The California Plastic Bag Ban Referendum is on the Nov. 8, 2016, ballot as a veto referendum, meaning “yes” vote would uphold and ratify the contested legislation (SB 270), while a “no” vote overturns it and keeps the bags legal statewide — except for in communities where there is a local law ban.
And in many places in California — 129 municipalities and counties, so far — there is a local law. And should SB 270 survive next November's vote, it would not supersede local laws passed before September 2014.
If ratified by voters in 2016, the law also would:
• Prohibit chain grocery stores and pharmacies from providing single-use plastic bags and add small grocery stories, liquor stores, convenience stores and mini-marts to the prohibition one year later.
• Impose fines of $1,000 per day for the first violation, $2,000 per day for the second and $5,000 per day for the third and subsequent violations of the ban.
• Mandate a 10-cent minimum charge for paper bags, to be paid to the store and require the paper bags are made with 40 percent post-consumer recycled content.
• Exempt from the bag fee any customer using state payment cards or vouchers, such as those who receive benefits from the California Special Supplemental Food Program for Women, Infants, and Children.
• Allow thin-film bags or free small paper bags for prescription medication, dry cleaning bags and any bag “to contain an unwrapped food item,” such as bread, meat, produce or bulk foods.
• Provide $2 million in loans from the state to California-based plastic bag manufacturers to help retain jobs and transition to making thicker, multi-use, recycled-content plastic bags.
The law also would put stringent definitions on what bags are not acceptable in California. “Reusable” plastic bags would be defined as those rated for 125 uses and made of at least 20 percent recycled plastic at first, ultimately going up to 40 percent recycled content and be “capable of carrying 22 pounds over a distance of 175 feet for a minimum of 125 uses and be at least 2.25 mils thick.”
Reusable fabric bags also would need to be rated for 125 uses, have handles and a tag providing extensive information on where the bag was made and what it was made of as well as be machine washable or otherwise able to be disinfected.
Paper bags would have to be made of a minimum of 40 percent post-consumer recycled materials.
For nearly a decade, coastal California environmentalists pressed legislators for a statewide ban on plastic bags. But even with liberal majorities in the state legislature, and the heft of environmental groups including Californians Against Waste (CAW), the Surfrider Foundation, Save the Bay and 5Gyres, it could not pass both chambers without other key supporters: grocery stores and their workers.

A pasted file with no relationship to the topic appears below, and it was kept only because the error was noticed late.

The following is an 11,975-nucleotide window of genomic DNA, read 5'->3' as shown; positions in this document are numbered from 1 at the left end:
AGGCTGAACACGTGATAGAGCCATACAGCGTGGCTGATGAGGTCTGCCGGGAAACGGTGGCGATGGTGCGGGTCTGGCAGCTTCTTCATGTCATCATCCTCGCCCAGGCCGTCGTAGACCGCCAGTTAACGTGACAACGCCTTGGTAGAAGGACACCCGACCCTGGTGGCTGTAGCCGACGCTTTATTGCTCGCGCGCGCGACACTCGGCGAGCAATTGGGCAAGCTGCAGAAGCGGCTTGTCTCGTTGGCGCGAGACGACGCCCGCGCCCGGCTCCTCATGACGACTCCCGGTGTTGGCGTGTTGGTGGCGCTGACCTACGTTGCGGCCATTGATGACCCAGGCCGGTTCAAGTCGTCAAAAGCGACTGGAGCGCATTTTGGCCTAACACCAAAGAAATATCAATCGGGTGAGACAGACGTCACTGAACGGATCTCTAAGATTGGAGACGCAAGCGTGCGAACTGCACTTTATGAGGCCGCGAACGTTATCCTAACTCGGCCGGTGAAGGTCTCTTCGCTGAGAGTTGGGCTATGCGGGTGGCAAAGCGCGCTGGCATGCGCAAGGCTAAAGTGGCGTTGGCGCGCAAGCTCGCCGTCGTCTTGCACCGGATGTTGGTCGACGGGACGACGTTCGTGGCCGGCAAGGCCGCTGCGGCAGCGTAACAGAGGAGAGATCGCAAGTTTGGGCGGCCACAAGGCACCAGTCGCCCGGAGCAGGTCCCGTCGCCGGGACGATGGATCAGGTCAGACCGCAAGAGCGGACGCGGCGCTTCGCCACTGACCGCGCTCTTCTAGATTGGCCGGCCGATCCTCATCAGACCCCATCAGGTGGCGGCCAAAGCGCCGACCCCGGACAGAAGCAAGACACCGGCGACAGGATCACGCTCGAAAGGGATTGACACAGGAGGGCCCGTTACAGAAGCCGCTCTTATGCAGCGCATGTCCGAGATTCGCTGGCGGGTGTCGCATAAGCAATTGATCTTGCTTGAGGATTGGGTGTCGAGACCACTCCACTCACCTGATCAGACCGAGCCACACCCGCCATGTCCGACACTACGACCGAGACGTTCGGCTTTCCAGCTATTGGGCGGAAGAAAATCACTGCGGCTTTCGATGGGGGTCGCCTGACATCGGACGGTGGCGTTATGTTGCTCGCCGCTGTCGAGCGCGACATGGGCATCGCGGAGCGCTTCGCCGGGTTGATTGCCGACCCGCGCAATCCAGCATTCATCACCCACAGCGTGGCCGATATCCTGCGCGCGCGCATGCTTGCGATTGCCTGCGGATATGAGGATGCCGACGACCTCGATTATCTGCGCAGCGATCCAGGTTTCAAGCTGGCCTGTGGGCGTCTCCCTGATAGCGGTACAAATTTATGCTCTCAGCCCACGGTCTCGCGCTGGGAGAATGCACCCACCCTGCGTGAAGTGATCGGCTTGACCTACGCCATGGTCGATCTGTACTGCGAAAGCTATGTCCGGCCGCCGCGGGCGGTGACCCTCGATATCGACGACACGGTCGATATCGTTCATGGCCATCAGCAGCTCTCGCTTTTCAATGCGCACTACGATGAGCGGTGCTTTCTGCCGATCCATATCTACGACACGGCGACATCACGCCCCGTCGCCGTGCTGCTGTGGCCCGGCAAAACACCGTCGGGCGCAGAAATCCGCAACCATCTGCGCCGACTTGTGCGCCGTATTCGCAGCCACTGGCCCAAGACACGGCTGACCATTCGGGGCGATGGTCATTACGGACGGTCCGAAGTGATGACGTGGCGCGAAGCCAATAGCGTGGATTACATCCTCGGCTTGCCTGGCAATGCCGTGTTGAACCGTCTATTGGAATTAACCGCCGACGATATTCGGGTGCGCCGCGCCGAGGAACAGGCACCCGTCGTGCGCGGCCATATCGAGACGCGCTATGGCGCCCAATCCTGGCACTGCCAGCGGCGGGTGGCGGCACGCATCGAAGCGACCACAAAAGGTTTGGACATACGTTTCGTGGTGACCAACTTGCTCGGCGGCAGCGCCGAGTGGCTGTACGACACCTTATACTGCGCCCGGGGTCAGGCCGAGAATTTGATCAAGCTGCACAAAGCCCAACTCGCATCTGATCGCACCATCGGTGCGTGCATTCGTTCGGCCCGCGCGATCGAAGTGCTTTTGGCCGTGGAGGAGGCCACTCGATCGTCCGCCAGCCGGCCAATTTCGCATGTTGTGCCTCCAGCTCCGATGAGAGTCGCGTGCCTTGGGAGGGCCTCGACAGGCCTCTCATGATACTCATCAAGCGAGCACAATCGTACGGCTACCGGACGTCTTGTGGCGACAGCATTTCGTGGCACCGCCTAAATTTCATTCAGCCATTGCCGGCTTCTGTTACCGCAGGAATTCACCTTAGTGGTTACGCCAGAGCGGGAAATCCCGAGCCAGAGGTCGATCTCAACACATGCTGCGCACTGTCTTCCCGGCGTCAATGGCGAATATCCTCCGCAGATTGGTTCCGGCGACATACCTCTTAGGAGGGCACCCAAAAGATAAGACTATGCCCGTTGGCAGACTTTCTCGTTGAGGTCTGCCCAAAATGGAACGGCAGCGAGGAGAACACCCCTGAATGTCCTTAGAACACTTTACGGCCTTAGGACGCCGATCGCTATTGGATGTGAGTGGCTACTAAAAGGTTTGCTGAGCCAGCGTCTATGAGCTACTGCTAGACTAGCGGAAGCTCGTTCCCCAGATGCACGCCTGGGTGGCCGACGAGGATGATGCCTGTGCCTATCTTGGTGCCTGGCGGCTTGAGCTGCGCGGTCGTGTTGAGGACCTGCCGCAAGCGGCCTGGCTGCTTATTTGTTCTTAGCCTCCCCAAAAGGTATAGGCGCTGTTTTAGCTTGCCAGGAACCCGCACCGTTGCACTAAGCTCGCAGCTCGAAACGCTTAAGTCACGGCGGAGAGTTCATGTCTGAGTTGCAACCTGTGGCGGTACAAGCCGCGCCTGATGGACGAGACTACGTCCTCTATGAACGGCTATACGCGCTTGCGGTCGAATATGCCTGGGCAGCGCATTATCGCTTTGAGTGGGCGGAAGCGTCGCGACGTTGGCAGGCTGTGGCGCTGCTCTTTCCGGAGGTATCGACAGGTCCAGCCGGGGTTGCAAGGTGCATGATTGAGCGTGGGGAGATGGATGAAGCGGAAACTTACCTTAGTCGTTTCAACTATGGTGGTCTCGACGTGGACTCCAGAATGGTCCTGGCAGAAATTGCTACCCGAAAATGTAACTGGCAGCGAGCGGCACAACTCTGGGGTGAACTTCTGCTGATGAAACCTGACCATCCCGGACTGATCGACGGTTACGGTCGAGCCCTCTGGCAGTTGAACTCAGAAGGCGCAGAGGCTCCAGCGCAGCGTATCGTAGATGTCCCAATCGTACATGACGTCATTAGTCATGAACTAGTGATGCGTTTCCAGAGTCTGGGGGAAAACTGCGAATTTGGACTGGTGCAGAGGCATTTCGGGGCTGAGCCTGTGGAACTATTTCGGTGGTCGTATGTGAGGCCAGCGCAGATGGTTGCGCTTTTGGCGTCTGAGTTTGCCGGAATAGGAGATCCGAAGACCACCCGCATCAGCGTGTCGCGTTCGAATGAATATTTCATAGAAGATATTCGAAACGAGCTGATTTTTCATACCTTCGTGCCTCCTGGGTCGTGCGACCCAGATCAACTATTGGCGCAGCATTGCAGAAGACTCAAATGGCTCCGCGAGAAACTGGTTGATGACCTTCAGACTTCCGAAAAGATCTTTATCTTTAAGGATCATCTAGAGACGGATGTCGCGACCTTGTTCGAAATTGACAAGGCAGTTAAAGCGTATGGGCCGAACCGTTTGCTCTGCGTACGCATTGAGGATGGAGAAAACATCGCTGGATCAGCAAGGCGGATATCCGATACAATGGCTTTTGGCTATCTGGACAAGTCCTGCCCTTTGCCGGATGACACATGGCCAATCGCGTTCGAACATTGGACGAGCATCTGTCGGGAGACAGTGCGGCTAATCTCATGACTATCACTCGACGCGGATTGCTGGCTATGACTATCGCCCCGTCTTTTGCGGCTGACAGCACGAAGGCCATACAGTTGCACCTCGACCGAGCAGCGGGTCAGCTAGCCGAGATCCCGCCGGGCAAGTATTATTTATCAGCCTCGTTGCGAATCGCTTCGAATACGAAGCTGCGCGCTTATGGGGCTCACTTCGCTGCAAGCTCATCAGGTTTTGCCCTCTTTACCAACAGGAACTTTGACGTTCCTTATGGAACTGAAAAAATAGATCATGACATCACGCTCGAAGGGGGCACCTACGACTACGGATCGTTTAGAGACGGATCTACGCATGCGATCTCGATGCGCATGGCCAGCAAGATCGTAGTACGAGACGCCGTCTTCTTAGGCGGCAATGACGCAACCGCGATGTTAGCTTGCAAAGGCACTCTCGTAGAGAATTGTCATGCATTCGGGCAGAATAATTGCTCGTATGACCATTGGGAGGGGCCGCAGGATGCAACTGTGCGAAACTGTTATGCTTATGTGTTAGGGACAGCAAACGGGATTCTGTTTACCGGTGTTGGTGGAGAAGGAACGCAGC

In fact, while the California State Senate passed the bill by a 22-15 vote on Aug. 29, 2014, the last day of the legislative session, an initial vote in the Assembly failed. But three days later, legislators, particularly then-Sen. Alex Padilla (D-Pacioma), the bill's author who now serves as California's Secretary of State and Sen. Kevin deLeon (D-Los Angeles), struck a deal that locked down the support of the California Grocers Association (CGA), which previously had been a key opponent of the bag ban, and the labor group representing grocery store workers, the United Food and Commercial Workers Union (UFCW).
Now backed by CGA, the amended bill — which would funnel the 10-cent-per-bag minimum fee to the grocers rather than environmental groups or state litter and recycling programs — was approved and signed by Brown.
Estimates range from $700,000 to more than $1 billion in expected revenue to be generated from the 10-cent minimum fee retailers would be required to charge under the new law. Califf and APBA members say the fee will easily generate $400 million per year for grocers.
It's the potential fate of those funds that is adding yet another wrinkle to the bag ban fight, even this late in the referendum game.
Battle over fees
On Oct. 2, APBA filed a second ballot measure with the California Attorney General's office related to the fees. Califf and APBA members say a majority of Californians think that money should be serving the environment.
Tentatively called the Environmental Fee Protection Act, the ballot measure would send bag fee funds to the California Wildlife Conservation Board, which would distribute the money as environmental grants. APBA says the money could go to worthy goals, such as remediating drought-stricken forests, restoring wetlands and paying for recycling, litter removal and habitat restoration.
Bag ban supporters, including Californians Against Waste, are crying foul, equating the Environmental Fee Protection Act with flip-flopping on bag bans. CAW maintains that the grocers' support of SB 270 came about not because of the money they stand to gain, but as a sensible way to avoid a patchwork of 130 separate local bag ordinances across the state.
And even more anti-bag groups, including one named California vs. Big Plastic, have formed to fight both ballot measures.
APBA believes it will have no problem getting enough signatures to put the second proposed referendum on the ballot.
Pointing to a private poll, Califf said in an email to Plastics News last month: “We are confident in our ability to gather signatures, especially given that 84 percent of California voters believe that bag fees in general should go to a public purpose instead of increasing profit margins for grocers.”